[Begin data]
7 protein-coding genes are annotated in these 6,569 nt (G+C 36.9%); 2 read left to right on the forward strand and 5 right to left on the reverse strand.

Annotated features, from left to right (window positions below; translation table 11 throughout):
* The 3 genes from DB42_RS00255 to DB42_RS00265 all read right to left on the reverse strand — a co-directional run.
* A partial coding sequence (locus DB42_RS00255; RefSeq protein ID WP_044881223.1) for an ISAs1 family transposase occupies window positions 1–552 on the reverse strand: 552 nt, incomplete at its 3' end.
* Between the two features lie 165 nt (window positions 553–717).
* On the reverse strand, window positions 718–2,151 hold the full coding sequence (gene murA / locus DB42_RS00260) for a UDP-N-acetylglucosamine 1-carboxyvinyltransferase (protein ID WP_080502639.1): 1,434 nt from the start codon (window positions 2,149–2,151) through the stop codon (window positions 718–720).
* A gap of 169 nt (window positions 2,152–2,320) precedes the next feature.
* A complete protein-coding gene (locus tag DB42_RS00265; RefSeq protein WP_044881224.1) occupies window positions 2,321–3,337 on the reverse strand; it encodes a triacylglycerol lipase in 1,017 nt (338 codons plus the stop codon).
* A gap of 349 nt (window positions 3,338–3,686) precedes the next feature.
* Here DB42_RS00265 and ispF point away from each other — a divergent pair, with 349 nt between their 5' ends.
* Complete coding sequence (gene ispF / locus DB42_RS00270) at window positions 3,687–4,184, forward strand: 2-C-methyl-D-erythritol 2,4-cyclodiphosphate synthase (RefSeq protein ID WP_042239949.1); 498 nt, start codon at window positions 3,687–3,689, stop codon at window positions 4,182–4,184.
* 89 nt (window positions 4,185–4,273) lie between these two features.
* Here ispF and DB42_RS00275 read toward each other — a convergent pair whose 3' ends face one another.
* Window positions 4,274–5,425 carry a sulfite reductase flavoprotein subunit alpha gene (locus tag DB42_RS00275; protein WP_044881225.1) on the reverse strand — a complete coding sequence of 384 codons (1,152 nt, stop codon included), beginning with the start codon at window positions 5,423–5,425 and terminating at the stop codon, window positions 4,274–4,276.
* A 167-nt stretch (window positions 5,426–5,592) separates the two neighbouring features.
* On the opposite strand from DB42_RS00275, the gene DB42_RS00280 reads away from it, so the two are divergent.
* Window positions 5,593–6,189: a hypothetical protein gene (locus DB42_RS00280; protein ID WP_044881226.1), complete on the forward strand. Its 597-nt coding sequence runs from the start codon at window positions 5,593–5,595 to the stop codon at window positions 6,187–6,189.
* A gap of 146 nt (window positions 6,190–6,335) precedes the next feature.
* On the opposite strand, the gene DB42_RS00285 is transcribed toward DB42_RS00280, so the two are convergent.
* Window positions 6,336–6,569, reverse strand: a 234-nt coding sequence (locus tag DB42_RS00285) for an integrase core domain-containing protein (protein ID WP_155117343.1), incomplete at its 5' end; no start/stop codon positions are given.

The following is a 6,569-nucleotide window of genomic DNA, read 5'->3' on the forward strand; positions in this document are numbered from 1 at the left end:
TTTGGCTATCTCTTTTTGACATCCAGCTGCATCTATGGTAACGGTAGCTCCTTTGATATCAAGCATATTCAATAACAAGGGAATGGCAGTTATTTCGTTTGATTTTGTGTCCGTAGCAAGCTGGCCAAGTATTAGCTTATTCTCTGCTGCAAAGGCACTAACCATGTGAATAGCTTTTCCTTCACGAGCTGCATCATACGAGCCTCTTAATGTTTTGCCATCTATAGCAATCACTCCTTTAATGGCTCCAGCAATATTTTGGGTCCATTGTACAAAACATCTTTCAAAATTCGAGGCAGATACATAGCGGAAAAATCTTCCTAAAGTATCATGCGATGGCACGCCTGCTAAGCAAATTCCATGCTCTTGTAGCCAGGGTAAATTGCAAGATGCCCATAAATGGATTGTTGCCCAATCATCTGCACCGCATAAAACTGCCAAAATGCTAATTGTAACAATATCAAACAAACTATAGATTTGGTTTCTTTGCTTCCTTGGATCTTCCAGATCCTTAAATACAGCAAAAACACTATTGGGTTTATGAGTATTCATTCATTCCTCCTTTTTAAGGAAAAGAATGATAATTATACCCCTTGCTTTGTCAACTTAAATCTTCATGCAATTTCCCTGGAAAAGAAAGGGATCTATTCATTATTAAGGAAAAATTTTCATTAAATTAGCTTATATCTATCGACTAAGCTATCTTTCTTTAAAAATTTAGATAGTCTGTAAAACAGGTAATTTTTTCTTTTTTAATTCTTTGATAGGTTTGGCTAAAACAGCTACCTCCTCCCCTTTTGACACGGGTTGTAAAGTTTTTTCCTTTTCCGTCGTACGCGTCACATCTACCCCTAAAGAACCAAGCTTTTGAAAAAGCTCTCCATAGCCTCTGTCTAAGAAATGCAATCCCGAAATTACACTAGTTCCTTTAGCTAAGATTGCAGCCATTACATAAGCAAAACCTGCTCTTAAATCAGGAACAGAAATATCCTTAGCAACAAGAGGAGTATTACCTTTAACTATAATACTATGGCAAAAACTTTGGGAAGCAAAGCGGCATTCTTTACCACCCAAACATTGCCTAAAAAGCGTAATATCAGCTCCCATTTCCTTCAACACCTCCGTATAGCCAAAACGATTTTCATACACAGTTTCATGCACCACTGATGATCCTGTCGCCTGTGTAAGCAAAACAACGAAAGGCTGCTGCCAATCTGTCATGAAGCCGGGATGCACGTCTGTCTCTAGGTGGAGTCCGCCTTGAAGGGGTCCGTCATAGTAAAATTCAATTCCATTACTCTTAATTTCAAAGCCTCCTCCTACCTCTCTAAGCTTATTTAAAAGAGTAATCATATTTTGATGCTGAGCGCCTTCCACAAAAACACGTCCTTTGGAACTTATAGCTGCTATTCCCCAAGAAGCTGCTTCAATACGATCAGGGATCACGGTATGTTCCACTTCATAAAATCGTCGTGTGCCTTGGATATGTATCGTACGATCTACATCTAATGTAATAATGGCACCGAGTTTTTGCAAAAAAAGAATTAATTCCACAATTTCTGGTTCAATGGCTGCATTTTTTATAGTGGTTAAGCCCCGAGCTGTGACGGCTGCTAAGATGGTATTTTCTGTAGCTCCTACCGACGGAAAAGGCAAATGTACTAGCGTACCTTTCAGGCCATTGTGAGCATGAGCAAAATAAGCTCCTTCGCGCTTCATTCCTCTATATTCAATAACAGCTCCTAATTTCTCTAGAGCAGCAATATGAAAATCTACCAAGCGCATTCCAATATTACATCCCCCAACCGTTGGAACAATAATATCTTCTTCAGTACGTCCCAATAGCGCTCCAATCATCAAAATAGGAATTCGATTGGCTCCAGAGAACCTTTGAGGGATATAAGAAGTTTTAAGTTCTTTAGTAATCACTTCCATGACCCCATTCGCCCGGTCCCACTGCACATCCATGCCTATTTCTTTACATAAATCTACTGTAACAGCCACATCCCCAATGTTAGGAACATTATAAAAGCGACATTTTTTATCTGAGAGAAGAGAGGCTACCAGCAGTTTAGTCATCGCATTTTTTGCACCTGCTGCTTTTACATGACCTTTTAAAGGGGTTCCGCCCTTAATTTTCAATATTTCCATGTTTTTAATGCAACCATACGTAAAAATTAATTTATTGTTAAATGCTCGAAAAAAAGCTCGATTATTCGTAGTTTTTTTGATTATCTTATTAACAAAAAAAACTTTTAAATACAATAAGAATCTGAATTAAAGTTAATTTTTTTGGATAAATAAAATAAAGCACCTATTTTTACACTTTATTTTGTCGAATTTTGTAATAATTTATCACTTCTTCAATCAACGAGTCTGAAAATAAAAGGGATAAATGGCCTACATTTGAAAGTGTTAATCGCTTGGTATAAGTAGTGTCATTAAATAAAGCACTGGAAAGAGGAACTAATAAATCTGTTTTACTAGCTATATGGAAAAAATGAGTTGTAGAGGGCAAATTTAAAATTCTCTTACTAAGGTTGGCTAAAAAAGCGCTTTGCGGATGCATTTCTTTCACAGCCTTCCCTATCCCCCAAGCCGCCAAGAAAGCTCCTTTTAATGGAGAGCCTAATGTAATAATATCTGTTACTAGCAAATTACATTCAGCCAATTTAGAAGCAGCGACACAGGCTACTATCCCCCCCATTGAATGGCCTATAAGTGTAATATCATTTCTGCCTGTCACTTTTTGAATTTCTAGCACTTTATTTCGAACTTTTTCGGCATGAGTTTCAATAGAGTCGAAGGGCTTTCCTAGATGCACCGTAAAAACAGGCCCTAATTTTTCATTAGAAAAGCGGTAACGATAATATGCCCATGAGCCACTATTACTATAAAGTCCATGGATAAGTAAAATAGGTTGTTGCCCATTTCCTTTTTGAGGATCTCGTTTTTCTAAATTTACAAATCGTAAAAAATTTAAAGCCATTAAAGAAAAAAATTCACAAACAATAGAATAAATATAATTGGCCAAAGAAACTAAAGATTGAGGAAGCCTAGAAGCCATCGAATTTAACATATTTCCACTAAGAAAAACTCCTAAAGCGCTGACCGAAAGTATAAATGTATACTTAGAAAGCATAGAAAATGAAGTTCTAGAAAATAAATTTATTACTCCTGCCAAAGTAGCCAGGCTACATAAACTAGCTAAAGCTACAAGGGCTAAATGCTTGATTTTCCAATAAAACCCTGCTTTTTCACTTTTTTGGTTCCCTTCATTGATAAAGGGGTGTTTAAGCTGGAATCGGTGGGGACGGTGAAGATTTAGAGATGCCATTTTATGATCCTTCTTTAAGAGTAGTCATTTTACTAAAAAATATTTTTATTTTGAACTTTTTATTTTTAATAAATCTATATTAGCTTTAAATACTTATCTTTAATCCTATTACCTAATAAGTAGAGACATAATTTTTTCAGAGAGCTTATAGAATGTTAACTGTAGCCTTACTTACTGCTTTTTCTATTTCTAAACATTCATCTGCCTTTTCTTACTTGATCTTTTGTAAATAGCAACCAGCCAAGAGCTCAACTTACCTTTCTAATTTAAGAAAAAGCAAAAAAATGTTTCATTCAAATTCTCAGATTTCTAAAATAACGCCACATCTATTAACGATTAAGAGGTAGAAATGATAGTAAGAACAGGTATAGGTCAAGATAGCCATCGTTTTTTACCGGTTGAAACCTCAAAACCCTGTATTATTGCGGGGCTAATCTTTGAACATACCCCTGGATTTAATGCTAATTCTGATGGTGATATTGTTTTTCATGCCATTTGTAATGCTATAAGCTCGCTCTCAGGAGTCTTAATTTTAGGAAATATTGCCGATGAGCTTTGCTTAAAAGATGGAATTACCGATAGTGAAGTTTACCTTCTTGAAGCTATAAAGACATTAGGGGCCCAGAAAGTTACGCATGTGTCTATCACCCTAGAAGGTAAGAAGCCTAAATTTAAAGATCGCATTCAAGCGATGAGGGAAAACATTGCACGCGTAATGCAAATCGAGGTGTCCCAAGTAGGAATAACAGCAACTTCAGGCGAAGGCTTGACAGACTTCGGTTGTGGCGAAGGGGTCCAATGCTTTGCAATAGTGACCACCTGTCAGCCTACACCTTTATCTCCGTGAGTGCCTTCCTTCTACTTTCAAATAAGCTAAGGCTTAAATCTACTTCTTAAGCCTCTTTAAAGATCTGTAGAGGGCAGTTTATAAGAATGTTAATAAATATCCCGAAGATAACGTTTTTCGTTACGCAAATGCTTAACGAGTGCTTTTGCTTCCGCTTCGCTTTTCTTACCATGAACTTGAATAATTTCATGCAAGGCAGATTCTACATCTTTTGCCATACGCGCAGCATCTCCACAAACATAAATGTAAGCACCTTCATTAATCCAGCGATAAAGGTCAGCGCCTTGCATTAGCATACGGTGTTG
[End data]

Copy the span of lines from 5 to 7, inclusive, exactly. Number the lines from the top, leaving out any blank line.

* Between the two features lie 165 nt (window positions 553–717).
* On the reverse strand, window positions 718–2,151 hold the full coding sequence (gene murA / locus DB42_RS00260) for a UDP-N-acetylglucosamine 1-carboxyvinyltransferase (protein ID WP_080502639.1): 1,434 nt from the start codon (window positions 2,149–2,151) through the stop codon (window positions 718–720).
* A gap of 169 nt (window positions 2,152–2,320) precedes the next feature.